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Mountains will be in labor, and an absurd mouse will be born, meaning all that work and nothing to show for it.

In a previous post we drew attention to an online article "Melungeons, A multiethnic Population,"published by the International Society for Genetic Genealogy in Journal of Genetic Genetic Genealogy, its authors Roberta J. Estes, Jack H. Goins, Penny Ferguson and Janet Lewis Crain.

The article is a bit forbidding at some 100 pages and it fairly bristles with self-importance and DNA, so we will attempt to summarize it.

Here are some highlights from the summary in the article itself, with our comments in italics:

Summary

Many sources exist where the Melungeons identify themselves variously as Indians and Portuguese.  Only one family, the Goins, are identified orally as having negro heritage.  Given the physically dark appearance of the Melungeons, they have unquestionable heritage other than European.

This seems to be an unsurprising conclusion, until you realize that after limiting their sights to Melungeons who called themselves Portuguese, preferably only those in the 37869 zip code, and Goins who already identified themselves as having Sub-Saharan African (please, not the n-word in 2012, or at least capitalize it), the authors are going to draw a further veil on proceedings and deepen the mystery. Read on.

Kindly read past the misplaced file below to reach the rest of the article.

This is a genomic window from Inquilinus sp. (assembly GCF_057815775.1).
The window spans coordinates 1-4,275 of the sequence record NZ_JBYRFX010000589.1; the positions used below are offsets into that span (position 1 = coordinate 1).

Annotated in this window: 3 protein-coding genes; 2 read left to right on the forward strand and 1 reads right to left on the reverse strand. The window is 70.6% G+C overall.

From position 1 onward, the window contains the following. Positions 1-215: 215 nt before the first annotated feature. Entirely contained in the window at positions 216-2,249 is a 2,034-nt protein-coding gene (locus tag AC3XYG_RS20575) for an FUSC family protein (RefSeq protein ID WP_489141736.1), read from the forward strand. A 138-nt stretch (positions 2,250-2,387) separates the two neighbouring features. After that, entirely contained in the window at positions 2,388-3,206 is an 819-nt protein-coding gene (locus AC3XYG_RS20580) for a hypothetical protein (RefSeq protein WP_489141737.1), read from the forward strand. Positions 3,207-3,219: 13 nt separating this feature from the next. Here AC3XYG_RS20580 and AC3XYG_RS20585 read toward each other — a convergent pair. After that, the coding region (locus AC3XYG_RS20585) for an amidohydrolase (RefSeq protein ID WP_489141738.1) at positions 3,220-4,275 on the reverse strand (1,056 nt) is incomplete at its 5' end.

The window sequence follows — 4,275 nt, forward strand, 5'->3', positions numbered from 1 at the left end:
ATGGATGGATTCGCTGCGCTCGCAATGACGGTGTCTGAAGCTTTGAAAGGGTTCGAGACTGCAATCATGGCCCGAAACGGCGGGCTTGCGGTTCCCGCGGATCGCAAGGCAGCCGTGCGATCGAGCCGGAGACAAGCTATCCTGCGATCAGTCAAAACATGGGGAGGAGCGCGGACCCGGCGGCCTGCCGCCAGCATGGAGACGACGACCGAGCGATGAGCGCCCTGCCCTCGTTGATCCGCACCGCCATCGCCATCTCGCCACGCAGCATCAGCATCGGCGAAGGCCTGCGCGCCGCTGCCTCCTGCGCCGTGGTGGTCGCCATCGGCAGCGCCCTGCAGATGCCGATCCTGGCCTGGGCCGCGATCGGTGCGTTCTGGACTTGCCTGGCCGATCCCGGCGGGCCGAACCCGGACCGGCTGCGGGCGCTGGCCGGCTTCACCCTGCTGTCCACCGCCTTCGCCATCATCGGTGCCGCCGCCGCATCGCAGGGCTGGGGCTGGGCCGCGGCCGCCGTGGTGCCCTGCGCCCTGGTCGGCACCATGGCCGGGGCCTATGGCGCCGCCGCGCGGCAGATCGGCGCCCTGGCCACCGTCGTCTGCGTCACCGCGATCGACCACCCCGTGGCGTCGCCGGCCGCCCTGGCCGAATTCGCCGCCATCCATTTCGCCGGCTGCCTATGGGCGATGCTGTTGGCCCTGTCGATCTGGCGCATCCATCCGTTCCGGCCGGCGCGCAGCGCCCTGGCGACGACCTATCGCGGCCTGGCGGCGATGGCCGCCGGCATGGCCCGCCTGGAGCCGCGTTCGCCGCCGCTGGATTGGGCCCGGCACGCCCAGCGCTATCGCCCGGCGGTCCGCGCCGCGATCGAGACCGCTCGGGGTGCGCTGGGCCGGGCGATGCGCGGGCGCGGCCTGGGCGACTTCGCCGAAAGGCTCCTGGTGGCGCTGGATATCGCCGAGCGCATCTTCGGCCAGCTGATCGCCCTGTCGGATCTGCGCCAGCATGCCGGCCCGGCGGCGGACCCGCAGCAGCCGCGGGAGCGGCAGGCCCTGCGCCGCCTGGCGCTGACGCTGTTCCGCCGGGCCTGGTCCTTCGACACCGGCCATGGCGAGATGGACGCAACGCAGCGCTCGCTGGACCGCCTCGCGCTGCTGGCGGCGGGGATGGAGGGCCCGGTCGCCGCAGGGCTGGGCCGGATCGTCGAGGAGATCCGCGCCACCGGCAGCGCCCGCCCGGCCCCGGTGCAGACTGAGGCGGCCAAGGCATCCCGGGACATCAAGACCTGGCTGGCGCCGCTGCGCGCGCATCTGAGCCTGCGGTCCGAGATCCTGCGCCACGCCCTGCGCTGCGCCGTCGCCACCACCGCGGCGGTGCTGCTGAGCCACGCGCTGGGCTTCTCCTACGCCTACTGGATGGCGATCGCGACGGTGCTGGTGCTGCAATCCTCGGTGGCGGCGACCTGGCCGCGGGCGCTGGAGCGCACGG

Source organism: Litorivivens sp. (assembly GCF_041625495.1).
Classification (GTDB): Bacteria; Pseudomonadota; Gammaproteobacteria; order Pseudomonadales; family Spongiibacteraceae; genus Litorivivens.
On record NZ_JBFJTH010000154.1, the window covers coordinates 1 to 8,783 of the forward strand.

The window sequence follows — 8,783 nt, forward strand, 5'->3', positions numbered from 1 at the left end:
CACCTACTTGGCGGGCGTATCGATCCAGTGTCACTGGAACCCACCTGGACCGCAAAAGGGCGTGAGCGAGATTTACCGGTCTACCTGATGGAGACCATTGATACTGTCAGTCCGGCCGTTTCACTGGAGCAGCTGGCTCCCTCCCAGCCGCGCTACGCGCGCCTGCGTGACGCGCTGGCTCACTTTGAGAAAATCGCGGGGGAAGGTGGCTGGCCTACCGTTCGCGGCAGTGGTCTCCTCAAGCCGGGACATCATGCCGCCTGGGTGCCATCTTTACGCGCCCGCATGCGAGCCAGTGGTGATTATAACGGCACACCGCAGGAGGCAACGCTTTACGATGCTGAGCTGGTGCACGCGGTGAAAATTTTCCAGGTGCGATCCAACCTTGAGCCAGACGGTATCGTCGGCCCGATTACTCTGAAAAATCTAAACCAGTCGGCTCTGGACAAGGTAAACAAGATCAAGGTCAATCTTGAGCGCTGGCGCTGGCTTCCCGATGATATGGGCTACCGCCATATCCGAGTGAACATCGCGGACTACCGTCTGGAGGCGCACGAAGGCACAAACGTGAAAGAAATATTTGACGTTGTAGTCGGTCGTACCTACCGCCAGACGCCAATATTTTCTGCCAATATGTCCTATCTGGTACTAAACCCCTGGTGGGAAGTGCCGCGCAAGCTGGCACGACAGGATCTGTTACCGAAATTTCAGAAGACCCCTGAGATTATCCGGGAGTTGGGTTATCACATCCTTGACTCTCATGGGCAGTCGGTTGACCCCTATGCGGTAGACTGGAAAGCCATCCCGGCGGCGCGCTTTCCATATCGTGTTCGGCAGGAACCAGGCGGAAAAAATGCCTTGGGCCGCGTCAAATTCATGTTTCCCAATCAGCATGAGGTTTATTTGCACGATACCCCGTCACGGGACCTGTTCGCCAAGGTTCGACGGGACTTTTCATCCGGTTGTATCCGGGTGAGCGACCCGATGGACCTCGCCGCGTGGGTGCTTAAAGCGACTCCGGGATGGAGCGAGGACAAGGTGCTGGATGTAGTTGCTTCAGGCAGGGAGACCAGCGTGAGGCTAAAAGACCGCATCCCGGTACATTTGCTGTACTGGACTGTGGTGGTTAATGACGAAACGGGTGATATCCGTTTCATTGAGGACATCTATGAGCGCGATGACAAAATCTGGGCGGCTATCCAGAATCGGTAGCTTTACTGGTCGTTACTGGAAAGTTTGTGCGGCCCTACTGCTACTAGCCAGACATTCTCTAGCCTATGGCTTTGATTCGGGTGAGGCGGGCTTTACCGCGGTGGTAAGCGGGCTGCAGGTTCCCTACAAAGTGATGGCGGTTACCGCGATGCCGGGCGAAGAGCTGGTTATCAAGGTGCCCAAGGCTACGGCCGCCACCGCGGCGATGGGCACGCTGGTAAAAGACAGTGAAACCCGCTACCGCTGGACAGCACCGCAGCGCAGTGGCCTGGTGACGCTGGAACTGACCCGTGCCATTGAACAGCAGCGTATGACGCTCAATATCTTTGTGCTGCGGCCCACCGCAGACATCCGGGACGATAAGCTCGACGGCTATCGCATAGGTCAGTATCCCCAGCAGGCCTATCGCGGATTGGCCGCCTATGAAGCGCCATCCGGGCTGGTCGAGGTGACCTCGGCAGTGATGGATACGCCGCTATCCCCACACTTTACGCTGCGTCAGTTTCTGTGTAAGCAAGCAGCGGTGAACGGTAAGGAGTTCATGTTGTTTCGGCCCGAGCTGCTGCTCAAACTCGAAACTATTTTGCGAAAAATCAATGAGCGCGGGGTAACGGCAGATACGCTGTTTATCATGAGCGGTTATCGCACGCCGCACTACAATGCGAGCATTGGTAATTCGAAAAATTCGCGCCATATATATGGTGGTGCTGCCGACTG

Every Melungeon core family is indentified in multiple records as being "of color".


We won't comment on the equivocation going on here. Please read on.

DNA evidence identifies several lines conclusively as having African roots, specifically, Bunch, Collins, Goins (3 separate lines), Minor and possibly Nichols.  Gibson has one line who has tested and shows haplogroup E1b1a, but they also match another Louisa County affiliated family, Donathan.

 

Of these families, the Collins family has four different haplogroups within the same family group, a situation not unexpected based on the commentary by Will Allen Dromgoole wherein she states that of the Collins that while "they all were not blood descendants of Old Vardy they had all fallen under his banner and appropriated his name."